Valencia, 63, was not in a good mood when she came to the Joseph House Crisis Center. We could understand why. Pain radiated from her hip that was healing from a fracture. Anyone of us in a similar situation would have wanted to be home resting, but an eviction notice from her landlord required Val to get up and look for help. She was angry and distraught and it took a little time to find out what was going on. Val regained her composure and explained that she lives alone and her monthly income of $756 doesn’t always cover her basic expenses. We agreed to send $200 to her landlord, alleviating one of the burdens Val is carrying.
Dominic, in his fifties, recently had two serious surgeries as part of his treatment for liver cancer. His doctor has ordered him not to work for several months. In the meantime, Dominic is trying to get by on a temporary disability payment of $640 monthly. It is not enough for his rent and utilities. A firm job offer for the fall and the promise of better health give him hope. We sent $225 to Dominic’s landlord. The Joseph House depends on Divine Providence, but the poor know what that really means.
Amber, 44, is another cancer patient. She’s been hospitalized and has received several rounds of chemotherapy. She believes the worst is behind her. Amber missed a lot of work during her illness and also a rent payment. This is a new experience for her since she has been a stable renter at her place for well over a decade. Her wages make it nearly impossible for her to catch up. Amber asked us for help; she especially didn’t want her son to undergo the trial of being homeless. We sent $225 to her landlord.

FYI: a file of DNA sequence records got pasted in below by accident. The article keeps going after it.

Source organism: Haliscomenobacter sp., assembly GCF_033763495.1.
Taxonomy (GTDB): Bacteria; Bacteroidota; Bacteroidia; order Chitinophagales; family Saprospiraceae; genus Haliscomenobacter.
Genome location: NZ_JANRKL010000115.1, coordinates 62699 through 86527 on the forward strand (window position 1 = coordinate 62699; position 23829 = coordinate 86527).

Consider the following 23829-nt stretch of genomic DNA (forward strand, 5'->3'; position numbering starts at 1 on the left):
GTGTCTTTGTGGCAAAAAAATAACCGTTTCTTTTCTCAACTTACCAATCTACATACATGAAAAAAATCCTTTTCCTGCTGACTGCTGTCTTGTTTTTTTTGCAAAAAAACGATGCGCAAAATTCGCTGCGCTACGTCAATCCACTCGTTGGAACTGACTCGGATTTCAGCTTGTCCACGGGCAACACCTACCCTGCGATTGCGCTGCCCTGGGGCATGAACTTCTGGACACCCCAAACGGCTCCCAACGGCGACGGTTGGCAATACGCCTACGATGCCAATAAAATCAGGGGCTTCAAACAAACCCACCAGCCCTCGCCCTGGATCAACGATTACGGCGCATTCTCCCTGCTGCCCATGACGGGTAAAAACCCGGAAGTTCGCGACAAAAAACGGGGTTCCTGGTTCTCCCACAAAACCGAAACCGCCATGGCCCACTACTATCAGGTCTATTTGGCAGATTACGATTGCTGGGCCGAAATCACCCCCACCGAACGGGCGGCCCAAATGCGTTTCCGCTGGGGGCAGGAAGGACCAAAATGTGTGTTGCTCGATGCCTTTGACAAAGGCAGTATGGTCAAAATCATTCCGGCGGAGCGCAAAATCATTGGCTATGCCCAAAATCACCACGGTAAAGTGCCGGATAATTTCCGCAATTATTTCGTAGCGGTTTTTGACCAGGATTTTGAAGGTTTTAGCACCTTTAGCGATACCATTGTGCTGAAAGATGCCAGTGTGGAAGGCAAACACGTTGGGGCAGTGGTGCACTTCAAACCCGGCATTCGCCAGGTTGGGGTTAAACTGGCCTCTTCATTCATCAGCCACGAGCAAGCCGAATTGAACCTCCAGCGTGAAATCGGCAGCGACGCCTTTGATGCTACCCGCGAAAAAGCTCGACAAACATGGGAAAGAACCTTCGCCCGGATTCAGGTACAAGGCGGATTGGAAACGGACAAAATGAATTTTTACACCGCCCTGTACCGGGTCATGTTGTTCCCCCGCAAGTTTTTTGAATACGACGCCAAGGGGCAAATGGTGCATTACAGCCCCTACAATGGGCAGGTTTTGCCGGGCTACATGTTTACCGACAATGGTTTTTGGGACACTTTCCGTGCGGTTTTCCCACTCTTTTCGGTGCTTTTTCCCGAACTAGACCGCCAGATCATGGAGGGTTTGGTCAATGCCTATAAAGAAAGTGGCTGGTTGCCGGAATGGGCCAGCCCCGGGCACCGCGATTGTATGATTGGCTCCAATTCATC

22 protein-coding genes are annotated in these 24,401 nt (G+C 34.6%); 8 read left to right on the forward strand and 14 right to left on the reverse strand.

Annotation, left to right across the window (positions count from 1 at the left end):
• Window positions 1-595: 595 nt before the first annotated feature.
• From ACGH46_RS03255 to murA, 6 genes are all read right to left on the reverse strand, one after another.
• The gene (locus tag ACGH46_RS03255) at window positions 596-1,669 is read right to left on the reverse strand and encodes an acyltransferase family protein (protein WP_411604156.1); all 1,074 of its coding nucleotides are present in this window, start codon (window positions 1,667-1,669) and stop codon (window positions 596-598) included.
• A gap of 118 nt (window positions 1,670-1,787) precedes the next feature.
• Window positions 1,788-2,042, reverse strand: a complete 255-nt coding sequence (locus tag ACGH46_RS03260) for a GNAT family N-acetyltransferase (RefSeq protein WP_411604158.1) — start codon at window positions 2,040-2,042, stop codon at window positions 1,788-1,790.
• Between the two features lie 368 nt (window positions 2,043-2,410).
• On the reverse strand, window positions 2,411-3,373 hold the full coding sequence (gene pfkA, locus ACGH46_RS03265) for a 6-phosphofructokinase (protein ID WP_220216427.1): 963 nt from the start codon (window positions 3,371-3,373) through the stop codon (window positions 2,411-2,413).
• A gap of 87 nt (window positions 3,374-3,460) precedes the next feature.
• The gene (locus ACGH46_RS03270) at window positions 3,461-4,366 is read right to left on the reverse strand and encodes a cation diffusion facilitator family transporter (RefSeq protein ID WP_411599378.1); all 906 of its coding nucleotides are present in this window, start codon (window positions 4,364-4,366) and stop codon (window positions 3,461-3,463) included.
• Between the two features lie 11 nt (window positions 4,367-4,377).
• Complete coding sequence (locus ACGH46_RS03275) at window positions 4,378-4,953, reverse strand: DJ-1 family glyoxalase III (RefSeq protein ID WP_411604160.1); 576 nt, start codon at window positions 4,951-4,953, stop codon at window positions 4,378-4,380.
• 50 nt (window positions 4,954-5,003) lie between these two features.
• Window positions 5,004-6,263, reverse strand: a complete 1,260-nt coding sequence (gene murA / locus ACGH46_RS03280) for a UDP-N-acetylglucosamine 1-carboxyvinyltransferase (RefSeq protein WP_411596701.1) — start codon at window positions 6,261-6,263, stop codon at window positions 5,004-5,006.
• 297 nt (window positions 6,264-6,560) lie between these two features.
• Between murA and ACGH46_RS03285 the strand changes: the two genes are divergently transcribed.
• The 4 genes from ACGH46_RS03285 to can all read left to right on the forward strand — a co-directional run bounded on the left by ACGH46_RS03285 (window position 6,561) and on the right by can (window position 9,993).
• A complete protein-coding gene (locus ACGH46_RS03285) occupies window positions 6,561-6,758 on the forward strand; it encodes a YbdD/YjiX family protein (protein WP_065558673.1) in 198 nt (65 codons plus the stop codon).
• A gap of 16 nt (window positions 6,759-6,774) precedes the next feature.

Ingrid and her three children were homeless. A shelter had beds for them and Ingrid found a job in a chicken factory. Unfortunately, they had to leave the shelter before Ingrid received a paycheck. To break the cycle of homelessness, we paid $170 toward the security deposit for an apartment for Ingrid and her family.
Jerrod, 32, works for a landscaper. He and his wife must both work to support their family of four, soon to be five. Jerrod came to the Joseph House shortly before his wife was due to give birth. She had stopped working temporarily, but this interruption for a natural and beautiful part of family life was wreaking havoc on their budget. Jerrod had an eviction notice with him and no means of paying the back rent by himself. Wanting Jerrod and his wife to welcome their new baby in an atmosphere of peaceful security, we mailed a check for $225 to their landlord.
Thank you for supporting the Joseph House. You’re the answer to someone’s prayer! Working together, the little that each of us can do adds up to something great. You can make a donation here.
May God smile upon you and guard you as the apple of His eye.
Your Little Sisters of Jesus and Mary
August 15, the feast of the Assumption of Mary, is also a time to honor the Blessed Mother under her title, Our Lady of the Fields.
From The Rural Life Prayerbook:
“When this great feast of the Mother of God is celebrated, nature is still arrayed in her summer glories, although the harvest has already begun. At this time, the Church blesses the finest grain, fruits, herbs, vegetables, and flowers.”
Lord, you care for the earth, give it water,
you fill it with riches.
Your river in heaven brims over
to provide its grain.
And thus you provide for the earth;
you drench its furrows,
you level it, soften it with showers,
you bless its growth.
You crown the year with your goodness.
Abundance flows in your steps,
in the pastures of the wilderness it flows.
The hills are girded with joy,
the meadows covered with flocks,
the valleys are decked with wheat.
They shout for joy, yes, they sing.